Induction heat increases production, lowers costs, improves quality, and provides a clean work environment. The localized heating capability of induction heating and lack of warm-up time reduces processing time to seconds. The precise control of induction heating minimizes material warping and hardness variation, ultimately reducing scrap. Because it does not heat the surrounding environment, induction heat-treating equipment can be located very near an operator or other processes minimizing the need to move material.
Forging is shaping heated metal by compression. Forged parts are used wherever a component requires high strength and durability. Because forging has limited dimensional precision, further processing such as machining is often needed to make a finished part. A high temperature induction furnace is used to heat the metal ingots or billets. Presses or hammers powered by compressed air, electricity or hydraulics shape the metal into a piece that is stronger than an equivalent cast or machined part. Forging processes can be performed at various temperatures accounting for the material’s recrystallization temperature. Process Sensors Corporation (PSC) pyrometers and thermal imaging cameras are recommended to monitor temperature at various points within the forging process.
Brazing is the process of joining two materials together using a compatible filler such as lead, tin, copper, silver, nickel and their alloys. In brazing, the filler is melted and then pulled into a joint by capillary action where it solidifies to join the two base materials. Brazing temperatures range from 450°C up to 1150°C, and successful brazing processes depends upon joint design, clearance between the joining surfaces, cleanliness and temperature control. Cleanliness can be achieved by using a flux which dissolves dirt or oxides, displacing them with the filler. The use of flux can be eliminated by performing the process in a controlled atmosphere with a combination of inert and active gases to shield the operation. To monitor conditions for optimal brazing, PSC pyrometers and thermal imaging cameras are recommended.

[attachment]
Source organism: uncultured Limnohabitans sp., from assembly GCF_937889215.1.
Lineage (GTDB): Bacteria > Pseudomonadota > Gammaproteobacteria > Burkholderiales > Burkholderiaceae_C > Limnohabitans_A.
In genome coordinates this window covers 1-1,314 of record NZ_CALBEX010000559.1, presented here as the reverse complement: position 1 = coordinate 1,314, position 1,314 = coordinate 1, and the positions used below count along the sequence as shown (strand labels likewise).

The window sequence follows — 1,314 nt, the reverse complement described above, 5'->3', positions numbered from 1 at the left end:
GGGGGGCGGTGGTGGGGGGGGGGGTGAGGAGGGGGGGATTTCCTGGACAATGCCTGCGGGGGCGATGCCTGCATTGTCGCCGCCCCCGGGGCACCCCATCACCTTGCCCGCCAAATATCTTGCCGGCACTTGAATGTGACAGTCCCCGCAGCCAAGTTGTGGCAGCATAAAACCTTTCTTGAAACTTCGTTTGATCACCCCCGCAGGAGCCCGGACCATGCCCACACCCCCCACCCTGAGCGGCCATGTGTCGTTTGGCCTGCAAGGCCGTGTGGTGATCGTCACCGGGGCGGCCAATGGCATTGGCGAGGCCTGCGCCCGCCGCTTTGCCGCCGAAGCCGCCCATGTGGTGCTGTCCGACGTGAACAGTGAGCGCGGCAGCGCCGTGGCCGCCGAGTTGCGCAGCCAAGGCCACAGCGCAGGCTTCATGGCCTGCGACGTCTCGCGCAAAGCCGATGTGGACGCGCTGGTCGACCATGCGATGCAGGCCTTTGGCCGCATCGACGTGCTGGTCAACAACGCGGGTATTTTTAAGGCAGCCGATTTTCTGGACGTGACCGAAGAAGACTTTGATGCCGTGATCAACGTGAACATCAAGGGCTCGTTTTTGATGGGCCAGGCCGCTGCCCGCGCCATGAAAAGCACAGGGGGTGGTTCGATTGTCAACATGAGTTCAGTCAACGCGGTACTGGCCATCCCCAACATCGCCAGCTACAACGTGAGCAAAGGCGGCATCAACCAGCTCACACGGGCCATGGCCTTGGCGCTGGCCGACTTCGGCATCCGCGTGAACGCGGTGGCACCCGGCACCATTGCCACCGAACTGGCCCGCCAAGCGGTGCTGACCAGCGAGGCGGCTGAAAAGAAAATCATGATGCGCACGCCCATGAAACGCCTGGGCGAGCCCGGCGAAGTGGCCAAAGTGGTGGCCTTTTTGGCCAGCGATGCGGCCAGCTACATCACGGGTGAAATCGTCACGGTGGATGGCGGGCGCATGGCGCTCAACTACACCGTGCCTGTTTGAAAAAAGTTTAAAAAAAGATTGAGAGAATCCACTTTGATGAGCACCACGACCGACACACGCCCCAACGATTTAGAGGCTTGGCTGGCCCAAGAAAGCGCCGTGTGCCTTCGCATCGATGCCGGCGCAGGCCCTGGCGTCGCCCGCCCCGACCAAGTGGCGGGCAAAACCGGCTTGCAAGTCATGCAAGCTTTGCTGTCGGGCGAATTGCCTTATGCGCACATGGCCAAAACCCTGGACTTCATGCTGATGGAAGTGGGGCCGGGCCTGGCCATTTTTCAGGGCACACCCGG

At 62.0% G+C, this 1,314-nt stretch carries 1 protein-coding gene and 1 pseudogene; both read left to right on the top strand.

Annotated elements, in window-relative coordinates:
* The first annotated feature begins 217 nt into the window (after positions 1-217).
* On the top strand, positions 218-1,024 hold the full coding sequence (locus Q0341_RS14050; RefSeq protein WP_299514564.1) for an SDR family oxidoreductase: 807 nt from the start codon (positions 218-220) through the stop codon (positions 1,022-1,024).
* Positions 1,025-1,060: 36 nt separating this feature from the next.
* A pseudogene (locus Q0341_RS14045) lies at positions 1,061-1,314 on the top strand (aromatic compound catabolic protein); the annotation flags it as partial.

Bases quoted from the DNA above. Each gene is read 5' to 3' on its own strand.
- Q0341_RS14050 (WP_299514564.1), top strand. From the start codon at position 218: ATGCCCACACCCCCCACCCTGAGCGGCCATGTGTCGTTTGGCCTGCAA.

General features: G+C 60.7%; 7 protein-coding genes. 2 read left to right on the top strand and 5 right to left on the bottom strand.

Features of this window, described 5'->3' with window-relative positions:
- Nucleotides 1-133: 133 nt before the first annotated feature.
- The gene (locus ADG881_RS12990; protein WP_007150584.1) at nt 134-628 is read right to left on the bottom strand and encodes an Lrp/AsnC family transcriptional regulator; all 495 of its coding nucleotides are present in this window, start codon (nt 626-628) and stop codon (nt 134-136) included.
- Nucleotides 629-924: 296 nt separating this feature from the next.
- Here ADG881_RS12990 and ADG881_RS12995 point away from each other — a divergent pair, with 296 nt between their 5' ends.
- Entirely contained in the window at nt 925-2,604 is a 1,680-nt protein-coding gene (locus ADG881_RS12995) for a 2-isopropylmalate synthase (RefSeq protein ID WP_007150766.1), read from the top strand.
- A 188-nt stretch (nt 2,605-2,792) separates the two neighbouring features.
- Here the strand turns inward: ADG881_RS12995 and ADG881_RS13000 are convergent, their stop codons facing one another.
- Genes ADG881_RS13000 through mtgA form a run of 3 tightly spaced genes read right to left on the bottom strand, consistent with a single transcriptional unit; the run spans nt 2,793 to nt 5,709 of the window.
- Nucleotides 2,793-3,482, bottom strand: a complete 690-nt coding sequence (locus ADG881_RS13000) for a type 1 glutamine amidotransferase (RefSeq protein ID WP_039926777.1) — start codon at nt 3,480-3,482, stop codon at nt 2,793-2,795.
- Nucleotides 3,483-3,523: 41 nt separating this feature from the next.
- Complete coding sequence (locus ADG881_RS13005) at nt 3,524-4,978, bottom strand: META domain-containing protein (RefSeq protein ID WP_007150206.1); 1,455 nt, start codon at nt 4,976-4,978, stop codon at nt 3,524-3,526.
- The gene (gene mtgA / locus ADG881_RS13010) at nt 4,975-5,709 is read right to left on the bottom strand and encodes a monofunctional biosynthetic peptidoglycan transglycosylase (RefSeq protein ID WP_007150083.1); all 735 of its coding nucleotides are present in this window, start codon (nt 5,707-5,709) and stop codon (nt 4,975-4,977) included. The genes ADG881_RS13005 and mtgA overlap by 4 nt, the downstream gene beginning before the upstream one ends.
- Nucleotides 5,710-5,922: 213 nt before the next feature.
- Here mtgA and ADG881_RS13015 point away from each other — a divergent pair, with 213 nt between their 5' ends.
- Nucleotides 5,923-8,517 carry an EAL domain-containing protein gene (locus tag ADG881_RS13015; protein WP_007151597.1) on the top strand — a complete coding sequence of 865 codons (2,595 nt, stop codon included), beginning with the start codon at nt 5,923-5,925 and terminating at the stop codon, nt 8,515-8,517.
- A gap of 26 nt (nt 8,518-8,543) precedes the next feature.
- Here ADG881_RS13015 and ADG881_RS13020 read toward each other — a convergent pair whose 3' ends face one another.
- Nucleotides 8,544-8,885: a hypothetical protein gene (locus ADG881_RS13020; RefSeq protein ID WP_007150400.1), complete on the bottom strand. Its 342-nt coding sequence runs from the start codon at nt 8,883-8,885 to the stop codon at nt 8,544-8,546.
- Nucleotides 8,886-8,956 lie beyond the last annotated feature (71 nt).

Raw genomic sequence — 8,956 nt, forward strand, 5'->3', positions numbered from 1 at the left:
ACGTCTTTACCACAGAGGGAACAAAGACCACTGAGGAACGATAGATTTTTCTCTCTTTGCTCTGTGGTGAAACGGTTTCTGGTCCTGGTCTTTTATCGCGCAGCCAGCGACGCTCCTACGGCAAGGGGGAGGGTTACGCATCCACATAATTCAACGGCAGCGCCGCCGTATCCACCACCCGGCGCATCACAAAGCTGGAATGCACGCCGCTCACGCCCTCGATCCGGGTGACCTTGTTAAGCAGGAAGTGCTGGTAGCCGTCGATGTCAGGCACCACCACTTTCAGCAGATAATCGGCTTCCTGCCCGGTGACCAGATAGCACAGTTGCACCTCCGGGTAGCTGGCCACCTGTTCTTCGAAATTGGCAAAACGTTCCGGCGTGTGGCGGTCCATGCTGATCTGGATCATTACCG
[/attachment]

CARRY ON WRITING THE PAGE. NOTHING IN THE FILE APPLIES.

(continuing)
Shrink-fitting is a technique in which an interference fit is achieved by a relative size change after assembly. This is usually achieved by heating or cooling one component before assembly and allowing it to return to the ambient temperature after assembly, employing the phenomenon of thermal expansion to make a joint. As the adjoined pieces reach the same temperature, the joint becomes strained and stronger. Induction shrink fitting requires precisely controlled temperature monitoring to preheat metal components between 150°C and 300°C. This causes them to expand, allows for insertion or removal of another component. Shrink fitting can also be facilitated by chilling the two materials using liquid nitrogen, dry ice or placement in a freezer. To monitor for critical temperatures when shrink fitting, PSC pyrometers are recommended at multiple points in the process.
The creation and casting of superalloys and other advanced or reactive metals requires sophisticated melting and re-melting systems that operate under a vacuum or controlled atmosphere. Many high-quality specialty metals and materials are produced and refined using induction melting systems. PSC pyrometers are typically used in this process to provide precise temperature measurement and control.
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The Process Sensors Metis M3 Series pyrometers are available in single and dual wavelength versions and feature advanced design and feature sets.
The Process Sensors Surveyor camera series offers a comprehensive range of imaging and line scanning camera systems to continuously monitor and control industrial processes.
Two piece digital model PSC-SSS-Laser Series offers high resolution optics, dual lasers for aiming, fast response speed, on board back lit temperature display, and a large choice of wavelengths for a variety of industrial, medical, and scientific applications.